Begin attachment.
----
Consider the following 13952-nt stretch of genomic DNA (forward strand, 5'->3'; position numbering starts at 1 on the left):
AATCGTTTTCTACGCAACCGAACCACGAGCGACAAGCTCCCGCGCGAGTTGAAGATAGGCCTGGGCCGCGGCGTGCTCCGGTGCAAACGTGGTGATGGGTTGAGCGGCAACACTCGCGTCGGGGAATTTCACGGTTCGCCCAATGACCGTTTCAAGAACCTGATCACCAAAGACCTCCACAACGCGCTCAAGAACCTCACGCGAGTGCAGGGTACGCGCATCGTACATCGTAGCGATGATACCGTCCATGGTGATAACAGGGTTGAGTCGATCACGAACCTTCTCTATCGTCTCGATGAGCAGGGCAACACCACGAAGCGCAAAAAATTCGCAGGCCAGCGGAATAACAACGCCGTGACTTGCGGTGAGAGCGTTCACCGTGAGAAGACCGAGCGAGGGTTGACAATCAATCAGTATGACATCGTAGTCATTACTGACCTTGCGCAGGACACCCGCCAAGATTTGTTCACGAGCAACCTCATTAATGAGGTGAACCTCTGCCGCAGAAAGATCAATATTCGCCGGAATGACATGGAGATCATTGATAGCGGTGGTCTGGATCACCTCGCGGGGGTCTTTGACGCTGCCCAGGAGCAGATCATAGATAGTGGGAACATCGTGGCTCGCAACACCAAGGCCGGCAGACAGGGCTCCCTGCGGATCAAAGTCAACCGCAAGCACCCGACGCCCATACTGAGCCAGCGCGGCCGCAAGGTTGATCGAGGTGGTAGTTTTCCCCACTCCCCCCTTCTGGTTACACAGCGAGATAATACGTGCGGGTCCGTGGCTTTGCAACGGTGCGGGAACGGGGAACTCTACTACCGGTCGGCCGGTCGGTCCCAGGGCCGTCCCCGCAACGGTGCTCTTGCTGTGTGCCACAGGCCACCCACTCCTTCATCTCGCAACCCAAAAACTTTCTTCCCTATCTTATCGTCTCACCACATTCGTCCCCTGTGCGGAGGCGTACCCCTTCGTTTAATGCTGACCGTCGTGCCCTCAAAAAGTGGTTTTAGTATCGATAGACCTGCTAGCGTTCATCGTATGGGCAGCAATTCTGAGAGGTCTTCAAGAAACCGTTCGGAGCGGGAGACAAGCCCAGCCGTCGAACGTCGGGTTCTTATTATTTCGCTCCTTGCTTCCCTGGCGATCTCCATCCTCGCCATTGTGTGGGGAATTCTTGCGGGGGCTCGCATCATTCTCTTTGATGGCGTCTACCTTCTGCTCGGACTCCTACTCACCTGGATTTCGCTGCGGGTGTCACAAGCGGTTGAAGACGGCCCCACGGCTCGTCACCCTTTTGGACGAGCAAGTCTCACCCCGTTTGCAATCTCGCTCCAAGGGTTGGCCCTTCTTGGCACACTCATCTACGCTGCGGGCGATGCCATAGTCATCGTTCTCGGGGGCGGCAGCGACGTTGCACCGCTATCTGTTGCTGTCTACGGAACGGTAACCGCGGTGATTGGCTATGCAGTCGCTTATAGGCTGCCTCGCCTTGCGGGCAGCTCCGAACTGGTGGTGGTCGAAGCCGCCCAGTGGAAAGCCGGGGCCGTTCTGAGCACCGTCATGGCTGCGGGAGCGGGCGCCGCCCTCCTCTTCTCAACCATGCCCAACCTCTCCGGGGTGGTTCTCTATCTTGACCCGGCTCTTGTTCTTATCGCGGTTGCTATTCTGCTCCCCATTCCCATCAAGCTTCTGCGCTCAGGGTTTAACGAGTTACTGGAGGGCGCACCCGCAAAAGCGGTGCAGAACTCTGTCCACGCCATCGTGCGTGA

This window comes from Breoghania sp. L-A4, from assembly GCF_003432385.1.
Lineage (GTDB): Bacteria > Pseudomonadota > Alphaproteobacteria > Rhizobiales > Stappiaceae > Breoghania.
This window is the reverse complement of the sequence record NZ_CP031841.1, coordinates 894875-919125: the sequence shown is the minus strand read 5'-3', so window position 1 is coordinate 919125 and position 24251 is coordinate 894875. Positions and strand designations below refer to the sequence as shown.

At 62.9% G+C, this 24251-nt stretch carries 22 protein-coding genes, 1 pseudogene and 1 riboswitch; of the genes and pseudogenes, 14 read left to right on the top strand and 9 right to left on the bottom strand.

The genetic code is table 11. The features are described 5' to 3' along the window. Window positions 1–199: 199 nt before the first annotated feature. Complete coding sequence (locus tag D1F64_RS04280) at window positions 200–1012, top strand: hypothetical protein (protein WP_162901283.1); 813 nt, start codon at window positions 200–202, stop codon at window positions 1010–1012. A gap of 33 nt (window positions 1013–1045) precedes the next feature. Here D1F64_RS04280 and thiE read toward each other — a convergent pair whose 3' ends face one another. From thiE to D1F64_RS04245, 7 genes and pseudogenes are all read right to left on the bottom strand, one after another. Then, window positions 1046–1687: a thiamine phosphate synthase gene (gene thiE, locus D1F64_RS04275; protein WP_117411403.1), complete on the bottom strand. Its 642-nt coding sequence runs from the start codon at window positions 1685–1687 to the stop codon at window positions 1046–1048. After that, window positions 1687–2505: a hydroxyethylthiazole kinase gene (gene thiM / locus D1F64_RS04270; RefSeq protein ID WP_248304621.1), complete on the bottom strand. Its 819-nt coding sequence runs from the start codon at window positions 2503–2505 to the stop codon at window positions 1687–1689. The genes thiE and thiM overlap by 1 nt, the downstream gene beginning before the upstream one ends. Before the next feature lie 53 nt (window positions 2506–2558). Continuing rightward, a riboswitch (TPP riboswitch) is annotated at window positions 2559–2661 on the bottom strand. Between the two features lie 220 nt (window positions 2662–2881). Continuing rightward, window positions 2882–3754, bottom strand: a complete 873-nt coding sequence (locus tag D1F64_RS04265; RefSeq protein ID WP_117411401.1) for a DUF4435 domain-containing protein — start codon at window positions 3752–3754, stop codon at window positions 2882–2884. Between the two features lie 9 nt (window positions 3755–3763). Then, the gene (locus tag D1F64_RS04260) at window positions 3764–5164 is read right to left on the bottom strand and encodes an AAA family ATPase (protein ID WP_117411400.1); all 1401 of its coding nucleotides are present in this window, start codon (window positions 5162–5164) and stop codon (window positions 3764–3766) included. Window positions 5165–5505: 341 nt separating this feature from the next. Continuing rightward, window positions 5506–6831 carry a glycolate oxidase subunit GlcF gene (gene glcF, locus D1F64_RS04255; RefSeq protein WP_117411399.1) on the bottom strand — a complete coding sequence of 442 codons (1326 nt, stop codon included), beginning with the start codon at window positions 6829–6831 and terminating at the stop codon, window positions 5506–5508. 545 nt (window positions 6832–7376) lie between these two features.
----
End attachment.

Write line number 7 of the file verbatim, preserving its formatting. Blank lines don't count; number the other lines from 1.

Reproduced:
The genetic code is table 11. The features are described 5' to 3' along the window. Window positions 1–199: 199 nt before the first annotated feature. Complete coding sequence (locus tag D1F64_RS04280) at window positions 200–1012, top strand: hypothetical protein (protein WP_162901283.1); 813 nt, start codon at window positions 200–202, stop codon at window positions 1010–1012. A gap of 33 nt (window positions 1013–1045) precedes the next feature. Here D1F64_RS04280 and thiE read toward each other — a convergent pair whose 3' ends face one another. From thiE to D1F64_RS04245, 7 genes and pseudogenes are all read right to left on the bottom strand, one after another. Then, window positions 1046–1687: a thiamine phosphate synthase gene (gene thiE, locus D1F64_RS04275; protein WP_117411403.1), complete on the bottom strand. Its 642-nt coding sequence runs from the start codon at window positions 1685–1687 to the stop codon at window positions 1046–1048. After that, window positions 1687–2505: a hydroxyethylthiazole kinase gene (gene thiM / locus D1F64_RS04270; RefSeq protein ID WP_248304621.1), complete on the bottom strand. Its 819-nt coding sequence runs from the start codon at window positions 2503–2505 to the stop codon at window positions 1687–1689. The genes thiE and thiM overlap by 1 nt, the downstream gene beginning before the upstream one ends. Before the next feature lie 53 nt (window positions 2506–2558). Continuing rightward, a riboswitch (TPP riboswitch) is annotated at window positions 2559–2661 on the bottom strand. Between the two features lie 220 nt (window positions 2662–2881). Continuing rightward, window positions 2882–3754, bottom strand: a complete 873-nt coding sequence (locus tag D1F64_RS04265; RefSeq protein ID WP_117411401.1) for a DUF4435 domain-containing protein — start codon at window positions 3752–3754, stop codon at window positions 2882–2884. Between the two features lie 9 nt (window positions 3755–3763). Then, the gene (locus tag D1F64_RS04260) at window positions 3764–5164 is read right to left on the bottom strand and encodes an AAA family ATPase (protein ID WP_117411400.1); all 1401 of its coding nucleotides are present in this window, start codon (window positions 5162–5164) and stop codon (window positions 3764–3766) included. Window positions 5165–5505: 341 nt separating this feature from the next. Continuing rightward, window positions 5506–6831 carry a glycolate oxidase subunit GlcF gene (gene glcF, locus D1F64_RS04255; RefSeq protein WP_117411399.1) on the bottom strand — a complete coding sequence of 442 codons (1326 nt, stop codon included), beginning with the start codon at window positions 6829–6831 and terminating at the stop codon, window positions 5506–5508. 545 nt (window positions 6832–7376) lie between these two features.